Our community has final say

Break's over. The organizing committee announces that almost 100 votes have been received. And there's quite a struggle for first place. Then it's all over in no time: the virtual curtain rises and the Shopping Assistant team takes third place. The team rep was pleased and thanked everyone for voting and their cooperation. The Accessibility Team comes in second place. And in the end, Team James takes the cake. The crowd roars, the speaker is thankful. And in usual Oscars fashion, he also thanks his and his colleague's mother. During the challenge, the team consisting of two software engineers and a UX Designer worked on the automatic translation of community contributions to the online shop. Be it product reviews or answers to other user questions - the community contributions on digitec and Galaxus are displayed in their original language. You have to be a polyglot so that you don't miss an interesting opinion or helpful evaluation. To fix this, the team uses automatic translations so that the user can see all posts in their own language. A worthy first place.

Finally, the founders get their turn

Finally, there's the «Founders’ Prize». digitec founders Florian Teuteberg and Oliver Herren also have a say in the matter, awarding the historic challenge cup - a 500-page book on Access databases, which contributed to the early success of the company. The prize, which went to Team Magic Like at the first digitec Hackathon, is now changing hands. Florian speaks up, impressed by the many ideas that will bring immediate benefits. While Florian and Oliver present their shortlist, the tension rises. Who will win the Founders' Prize? The winner is revealed: Better PowerAdapter. The team consisting of two software engineers created a tool that ensures customers receive the right adapter for their device. For some products, plugs don't fit the Swiss system. The solution provides guidance for employees in the incoming goods department so that the appropriate adapters for Swiss customers can be identified better and faster in the in-house ERP system. The prize proves that coding deep into the night was worth it.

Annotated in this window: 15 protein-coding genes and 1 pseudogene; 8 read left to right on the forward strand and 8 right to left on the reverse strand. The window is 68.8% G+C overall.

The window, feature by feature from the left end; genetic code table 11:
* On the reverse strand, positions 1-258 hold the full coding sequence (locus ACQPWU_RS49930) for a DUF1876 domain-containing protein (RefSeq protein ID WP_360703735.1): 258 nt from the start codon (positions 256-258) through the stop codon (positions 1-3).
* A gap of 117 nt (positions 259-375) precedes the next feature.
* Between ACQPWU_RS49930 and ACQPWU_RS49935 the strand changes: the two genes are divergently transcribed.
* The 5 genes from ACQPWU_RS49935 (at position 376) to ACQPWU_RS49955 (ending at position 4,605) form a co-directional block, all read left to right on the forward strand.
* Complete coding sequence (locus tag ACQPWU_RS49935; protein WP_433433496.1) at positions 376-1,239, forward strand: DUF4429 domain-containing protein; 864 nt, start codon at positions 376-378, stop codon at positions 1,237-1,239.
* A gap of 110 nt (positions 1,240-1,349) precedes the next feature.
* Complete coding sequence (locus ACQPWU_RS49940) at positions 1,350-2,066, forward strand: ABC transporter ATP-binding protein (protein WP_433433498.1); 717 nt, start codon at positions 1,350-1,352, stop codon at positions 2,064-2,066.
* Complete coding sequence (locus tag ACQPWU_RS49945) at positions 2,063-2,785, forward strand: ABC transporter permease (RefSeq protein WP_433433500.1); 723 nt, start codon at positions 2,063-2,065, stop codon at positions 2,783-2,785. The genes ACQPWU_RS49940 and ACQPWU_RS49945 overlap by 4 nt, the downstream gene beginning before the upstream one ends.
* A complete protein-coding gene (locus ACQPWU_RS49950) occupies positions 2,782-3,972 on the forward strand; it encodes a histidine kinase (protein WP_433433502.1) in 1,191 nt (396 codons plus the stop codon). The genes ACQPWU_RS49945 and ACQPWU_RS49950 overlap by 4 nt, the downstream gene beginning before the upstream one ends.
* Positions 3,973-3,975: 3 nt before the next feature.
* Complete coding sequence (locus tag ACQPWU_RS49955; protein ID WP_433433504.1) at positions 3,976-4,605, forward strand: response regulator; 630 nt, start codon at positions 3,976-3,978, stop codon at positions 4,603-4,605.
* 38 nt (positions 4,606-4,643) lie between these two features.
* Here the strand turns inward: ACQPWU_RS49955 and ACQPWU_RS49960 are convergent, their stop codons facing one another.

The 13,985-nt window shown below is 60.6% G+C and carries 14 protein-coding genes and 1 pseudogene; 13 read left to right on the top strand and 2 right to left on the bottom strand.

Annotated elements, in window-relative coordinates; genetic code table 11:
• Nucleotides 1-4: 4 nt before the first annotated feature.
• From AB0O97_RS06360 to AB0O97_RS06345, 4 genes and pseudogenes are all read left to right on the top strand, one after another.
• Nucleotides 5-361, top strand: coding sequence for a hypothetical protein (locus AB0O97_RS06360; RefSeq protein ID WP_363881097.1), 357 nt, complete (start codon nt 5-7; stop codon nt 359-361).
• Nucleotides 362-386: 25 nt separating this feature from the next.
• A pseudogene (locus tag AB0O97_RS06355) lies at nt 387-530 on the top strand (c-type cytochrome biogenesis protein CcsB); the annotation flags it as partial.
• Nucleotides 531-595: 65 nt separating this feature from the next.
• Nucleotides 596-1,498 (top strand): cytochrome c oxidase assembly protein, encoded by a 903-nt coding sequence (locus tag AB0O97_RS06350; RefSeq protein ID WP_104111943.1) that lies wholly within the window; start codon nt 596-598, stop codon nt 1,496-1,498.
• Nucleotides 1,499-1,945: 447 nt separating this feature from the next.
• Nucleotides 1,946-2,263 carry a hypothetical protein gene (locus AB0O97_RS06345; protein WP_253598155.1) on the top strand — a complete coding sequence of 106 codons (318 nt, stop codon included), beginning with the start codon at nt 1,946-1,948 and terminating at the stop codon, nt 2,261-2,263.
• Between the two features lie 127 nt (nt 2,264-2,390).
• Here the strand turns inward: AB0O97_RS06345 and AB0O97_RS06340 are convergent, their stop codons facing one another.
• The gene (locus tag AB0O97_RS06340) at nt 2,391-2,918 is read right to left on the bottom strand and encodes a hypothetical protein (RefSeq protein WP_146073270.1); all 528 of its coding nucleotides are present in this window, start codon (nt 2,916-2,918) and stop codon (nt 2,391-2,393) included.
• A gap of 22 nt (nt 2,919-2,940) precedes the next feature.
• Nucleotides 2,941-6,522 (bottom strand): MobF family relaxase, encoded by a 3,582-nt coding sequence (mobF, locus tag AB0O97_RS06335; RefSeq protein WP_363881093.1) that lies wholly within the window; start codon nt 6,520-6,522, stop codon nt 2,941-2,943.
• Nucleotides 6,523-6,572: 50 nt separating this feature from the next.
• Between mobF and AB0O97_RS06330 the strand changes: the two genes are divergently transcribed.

The victorious teams.
The victorious teams.

Update on Magic Like: winners of the 2019 Hackathon

Last year, Team Magic Like not only won the Hackathon, but also the Founder's Prize. But the feature is still missing from our shop: customers cannot yet swipe in a Tinder-fashion. We're still working on implementing the idea - we're approaching the problem of finding visually similar products. After the hackathon, a corresponding initiative was drawn up by the Darwin engineering team. They're now gradually approaching the subject. Magic Like is part of this initiative. Due to the high complexity of both the UX and the calculation of qualitatively good recommendations, the team first focuses on the latter. Customers already receive suggestions for visually similar products on the product detail page, consisting of over 400 categories (mainly in the Home & Living area). Want to observe the development of the matching features? Just press «Haven't found anything suitable?» under the pendant lights category. Further categories will follow. Next, the development team is looking at the category pages and considering the next step towards Magic Like.

Are you good at hacking? Want to join the Digitec Galaxus crew? Then check our current job offers. We currently have many exciting roles and positions to fill.

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Tobias Quelle
Tobias Quelle

Head of Product & UX, Zurich

E-Commerce enthusiast and passionate developer of digital products in cross-functional teams. Wears the customer glasses and combines the user experience with agile software development and an entrepreneurial view.